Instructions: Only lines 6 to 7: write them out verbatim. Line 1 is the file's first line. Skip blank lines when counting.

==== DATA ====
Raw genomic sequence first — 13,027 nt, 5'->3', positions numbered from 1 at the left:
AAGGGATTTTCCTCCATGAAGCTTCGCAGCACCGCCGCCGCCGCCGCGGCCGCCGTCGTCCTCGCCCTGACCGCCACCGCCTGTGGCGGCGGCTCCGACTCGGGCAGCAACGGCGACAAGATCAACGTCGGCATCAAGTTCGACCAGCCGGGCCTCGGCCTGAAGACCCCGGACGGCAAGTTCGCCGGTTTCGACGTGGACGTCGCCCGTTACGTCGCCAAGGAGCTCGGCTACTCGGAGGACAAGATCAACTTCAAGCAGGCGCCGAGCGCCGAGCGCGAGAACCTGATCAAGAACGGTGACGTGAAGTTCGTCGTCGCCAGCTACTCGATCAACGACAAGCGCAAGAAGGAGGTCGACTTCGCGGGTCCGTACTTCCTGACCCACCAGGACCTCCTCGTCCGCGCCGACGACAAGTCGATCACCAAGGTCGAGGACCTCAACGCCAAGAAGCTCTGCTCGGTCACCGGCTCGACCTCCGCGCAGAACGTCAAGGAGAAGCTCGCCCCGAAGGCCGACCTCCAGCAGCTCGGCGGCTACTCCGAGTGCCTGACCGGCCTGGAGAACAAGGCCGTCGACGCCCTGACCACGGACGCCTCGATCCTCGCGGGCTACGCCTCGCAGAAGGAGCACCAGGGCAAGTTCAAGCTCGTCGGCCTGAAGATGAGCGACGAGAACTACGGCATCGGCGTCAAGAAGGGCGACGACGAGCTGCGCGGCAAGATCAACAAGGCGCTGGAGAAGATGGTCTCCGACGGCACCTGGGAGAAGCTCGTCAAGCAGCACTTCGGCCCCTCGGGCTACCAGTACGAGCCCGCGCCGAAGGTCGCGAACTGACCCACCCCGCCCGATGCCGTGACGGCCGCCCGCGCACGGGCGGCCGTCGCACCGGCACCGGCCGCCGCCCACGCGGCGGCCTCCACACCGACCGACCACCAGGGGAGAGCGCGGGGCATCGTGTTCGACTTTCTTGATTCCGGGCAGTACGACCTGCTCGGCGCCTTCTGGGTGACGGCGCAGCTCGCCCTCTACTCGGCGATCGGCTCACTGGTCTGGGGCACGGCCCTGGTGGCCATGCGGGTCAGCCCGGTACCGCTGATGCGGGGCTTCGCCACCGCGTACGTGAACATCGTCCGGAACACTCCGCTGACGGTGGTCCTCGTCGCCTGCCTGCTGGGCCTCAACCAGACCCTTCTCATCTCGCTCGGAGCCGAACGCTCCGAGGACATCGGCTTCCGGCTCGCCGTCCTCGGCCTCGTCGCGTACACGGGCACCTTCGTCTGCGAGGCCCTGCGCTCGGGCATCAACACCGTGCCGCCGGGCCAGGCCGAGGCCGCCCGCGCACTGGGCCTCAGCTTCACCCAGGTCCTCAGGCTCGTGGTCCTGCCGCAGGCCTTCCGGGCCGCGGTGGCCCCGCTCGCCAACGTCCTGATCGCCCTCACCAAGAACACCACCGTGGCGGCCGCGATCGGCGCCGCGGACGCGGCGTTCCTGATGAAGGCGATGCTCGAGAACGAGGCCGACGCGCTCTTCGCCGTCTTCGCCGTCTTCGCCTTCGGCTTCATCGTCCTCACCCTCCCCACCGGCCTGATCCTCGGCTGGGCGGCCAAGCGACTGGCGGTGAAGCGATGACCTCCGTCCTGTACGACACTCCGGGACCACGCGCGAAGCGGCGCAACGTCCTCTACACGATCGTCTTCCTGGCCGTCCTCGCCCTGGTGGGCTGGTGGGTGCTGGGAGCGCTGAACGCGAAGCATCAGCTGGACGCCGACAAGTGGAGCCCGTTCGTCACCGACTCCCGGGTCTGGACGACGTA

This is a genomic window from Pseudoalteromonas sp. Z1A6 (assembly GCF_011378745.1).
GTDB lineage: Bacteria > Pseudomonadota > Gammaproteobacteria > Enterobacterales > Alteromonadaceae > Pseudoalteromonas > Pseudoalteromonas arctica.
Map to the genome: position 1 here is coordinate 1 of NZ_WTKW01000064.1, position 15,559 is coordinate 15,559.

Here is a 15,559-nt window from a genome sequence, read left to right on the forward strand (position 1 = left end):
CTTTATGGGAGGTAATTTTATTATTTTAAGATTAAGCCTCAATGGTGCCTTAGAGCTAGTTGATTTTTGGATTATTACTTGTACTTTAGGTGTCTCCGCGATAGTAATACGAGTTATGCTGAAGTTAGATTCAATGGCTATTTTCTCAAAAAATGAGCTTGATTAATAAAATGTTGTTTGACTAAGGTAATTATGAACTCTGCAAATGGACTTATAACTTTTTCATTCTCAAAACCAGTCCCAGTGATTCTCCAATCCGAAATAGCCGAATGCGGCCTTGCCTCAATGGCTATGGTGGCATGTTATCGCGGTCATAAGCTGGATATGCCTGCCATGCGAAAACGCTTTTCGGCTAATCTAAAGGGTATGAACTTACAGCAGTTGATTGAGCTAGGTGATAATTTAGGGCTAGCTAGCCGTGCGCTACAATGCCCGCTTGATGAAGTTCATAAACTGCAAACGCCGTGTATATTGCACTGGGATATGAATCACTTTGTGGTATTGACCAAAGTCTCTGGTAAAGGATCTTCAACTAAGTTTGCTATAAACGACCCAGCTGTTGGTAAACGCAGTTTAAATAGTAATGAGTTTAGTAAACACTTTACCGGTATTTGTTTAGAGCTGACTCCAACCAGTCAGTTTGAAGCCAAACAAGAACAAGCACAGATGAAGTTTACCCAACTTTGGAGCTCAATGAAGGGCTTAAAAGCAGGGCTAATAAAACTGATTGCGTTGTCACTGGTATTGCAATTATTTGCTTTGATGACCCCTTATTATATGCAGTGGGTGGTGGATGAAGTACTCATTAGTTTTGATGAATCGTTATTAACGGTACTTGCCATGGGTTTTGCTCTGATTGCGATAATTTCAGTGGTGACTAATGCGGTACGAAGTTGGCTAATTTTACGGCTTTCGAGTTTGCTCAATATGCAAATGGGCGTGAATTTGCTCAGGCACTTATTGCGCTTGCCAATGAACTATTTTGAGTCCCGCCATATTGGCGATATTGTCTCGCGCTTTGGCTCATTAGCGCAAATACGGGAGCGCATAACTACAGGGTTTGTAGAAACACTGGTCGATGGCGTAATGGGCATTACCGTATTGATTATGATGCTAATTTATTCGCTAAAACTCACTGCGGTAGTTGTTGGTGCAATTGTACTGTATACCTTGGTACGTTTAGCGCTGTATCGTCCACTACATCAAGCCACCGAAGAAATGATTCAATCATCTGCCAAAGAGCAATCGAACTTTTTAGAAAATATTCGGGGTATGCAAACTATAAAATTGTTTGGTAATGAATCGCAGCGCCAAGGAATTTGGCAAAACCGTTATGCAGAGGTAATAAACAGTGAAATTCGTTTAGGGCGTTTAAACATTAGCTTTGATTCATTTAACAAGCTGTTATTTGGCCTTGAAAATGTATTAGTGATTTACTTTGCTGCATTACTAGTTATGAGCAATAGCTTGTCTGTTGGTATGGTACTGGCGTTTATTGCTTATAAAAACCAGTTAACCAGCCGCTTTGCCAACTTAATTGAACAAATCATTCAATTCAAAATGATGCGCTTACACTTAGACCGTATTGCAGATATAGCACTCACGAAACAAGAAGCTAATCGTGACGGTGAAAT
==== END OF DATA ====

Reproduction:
Here is a 15,559-nt window from a genome sequence, read left to right on the forward strand (position 1 = left end):
CTTTATGGGAGGTAATTTTATTATTTTAAGATTAAGCCTCAATGGTGCCTTAGAGCTAGTTGATTTTTGGATTATTACTTGTACTTTAGGTGTCTCCGCGATAGTAATACGAGTTATGCTGAAGTTAGATTCAATGGCTATTTTCTCAAAAAATGAGCTTGATTAATAAAATGTTGTTTGACTAAGGTAATTATGAACTCTGCAAATGGACTTATAACTTTTTCATTCTCAAAACCAGTCCCAGTGATTCTCCAATCCGAAATAGCCGAATGCGGCCTTGCCTCAATGGCTATGGTGGCATGTTATCGCGGTCATAAGCTGGATATGCCTGCCATGCGAAAACGCTTTTCGGCTAATCTAAAGGGTATGAACTTACAGCAGTTGATTGAGCTAGGTGATAATTTAGGGCTAGCTAGCCGTGCGCTACAATGCCCGCTTGATGAAGTTCATAAACTGCAAACGCCGTGTATATTGCACTGGGATATGAATCACTTTGTGGTATTGACCAAAGTCTCTGGTAAAGGATCTTCAACTAAGTTTGCTATAAACGACCCAGCTGTTGGTAAACGCAGTTTAAATAGTAATGAGTTTAGTAAACACTTTACCGGTATTTGTTTAGAGCTGACTCCAACCAGTCAGTTTGAAGCCAAACAAGAACAAGCACAGATGAAGTTTACCCAACTTTGGAGCTCAATGAAGGGCTTAAAAGCAGGGCTAATAAAACTGATTGCGTTGTCACTGGTATTGCAATTATTTGCTTTGATGACCCCTTATTATATGCAGTGGGTGGTGGATGAAGTACTCATTAGTTTTGATGAATCGTTATTAACGGTACTTGCCATGGGTTTTGCTCTGATTGCGATAATTTCAGTGGTGACTAATGCGGTACGAAGTTGGCTAATTTTACGGCTTTCGAGTTTGCTCAATATGCAAATGGGCGTGAATTTGCTCAGGCACTTATTGCGCTTGCCAATGAACTATTTTGAGTCCCGCCATATTGGCGATATTGTCTCGCGCTTTGGCTCATTAGCGCAAATACGGGAGCGCATAACTACAGGGTTTGTAGAAACACTGGTCGATGGCGTAATGGGCATTACCGTATTGATTATGATGCTAATTTATTCGCTAAAACTCACTGCGGTAGTTGTTGGTGCAATTGTACTGTATACCTTGGTACGTTTAGCGCTGTATCGTCCACTACATCAAGCCACCGAAGAAATGATTCAATCATCTGCCAAAGAGCAATCGAACTTTTTAGAAAATATTCGGGGTATGCAAACTATAAAATTGTTTGGTAATGAATCGCAGCGCCAAGGAATTTGGCAAAACCGTTATGCAGAGGTAATAAACAGTGAAATTCGTTTAGGGCGTTTAAACATTAGCTTTGATTCATTTAACAAGCTGTTATTTGGCCTTGAAAATGTATTAGTGATTTACTTTGCTGCATTACTAGTTATGAGCAATAGCTTGTCTGTTGGTATGGTACTGGCGTTTATTGCTTATAAAAACCAGTTAACCAGCCGCTTTGCCAACTTAATTGAACAAATCATTCAATTCAAAATGATGCGCTTACACTTAGACCGTATTGCAGATATAGCACTCACGAAACAAGAAGCTAATCGTGACGGTGAAAT